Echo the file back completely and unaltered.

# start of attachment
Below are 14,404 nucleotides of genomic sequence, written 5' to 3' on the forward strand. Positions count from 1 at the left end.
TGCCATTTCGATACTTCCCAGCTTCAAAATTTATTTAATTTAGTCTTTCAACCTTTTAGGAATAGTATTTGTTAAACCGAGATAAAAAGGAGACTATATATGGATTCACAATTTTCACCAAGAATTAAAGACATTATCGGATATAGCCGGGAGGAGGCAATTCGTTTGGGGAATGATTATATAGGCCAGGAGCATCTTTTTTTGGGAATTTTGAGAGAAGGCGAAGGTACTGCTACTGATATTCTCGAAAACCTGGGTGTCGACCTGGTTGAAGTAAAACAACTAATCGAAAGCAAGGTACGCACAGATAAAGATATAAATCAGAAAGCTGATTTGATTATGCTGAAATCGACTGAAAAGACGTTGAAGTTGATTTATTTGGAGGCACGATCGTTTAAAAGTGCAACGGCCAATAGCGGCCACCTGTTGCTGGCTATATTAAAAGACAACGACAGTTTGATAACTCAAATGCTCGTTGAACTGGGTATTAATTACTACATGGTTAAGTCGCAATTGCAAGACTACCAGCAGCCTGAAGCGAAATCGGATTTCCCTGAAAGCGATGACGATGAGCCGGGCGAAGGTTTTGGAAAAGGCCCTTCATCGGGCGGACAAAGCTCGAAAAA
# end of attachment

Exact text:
Below are 14,404 nucleotides of genomic sequence, written 5' to 3' on the forward strand. Positions count from 1 at the left end.
TGCCATTTCGATACTTCCCAGCTTCAAAATTTATTTAATTTAGTCTTTCAACCTTTTAGGAATAGTATTTGTTAAACCGAGATAAAAAGGAGACTATATATGGATTCACAATTTTCACCAAGAATTAAAGACATTATCGGATATAGCCGGGAGGAGGCAATTCGTTTGGGGAATGATTATATAGGCCAGGAGCATCTTTTTTTGGGAATTTTGAGAGAAGGCGAAGGTACTGCTACTGATATTCTCGAAAACCTGGGTGTCGACCTGGTTGAAGTAAAACAACTAATCGAAAGCAAGGTACGCACAGATAAAGATATAAATCAGAAAGCTGATTTGATTATGCTGAAATCGACTGAAAAGACGTTGAAGTTGATTTATTTGGAGGCACGATCGTTTAAAAGTGCAACGGCCAATAGCGGCCACCTGTTGCTGGCTATATTAAAAGACAACGACAGTTTGATAACTCAAATGCTCGTTGAACTGGGTATTAATTACTACATGGTTAAGTCGCAATTGCAAGACTACCAGCAGCCTGAAGCGAAATCGGATTTCCCTGAAAGCGATGACGATGAGCCGGGCGAAGGTTTTGGAAAAGGCCCTTCATCGGGCGGACAAAGCTCGAAAAA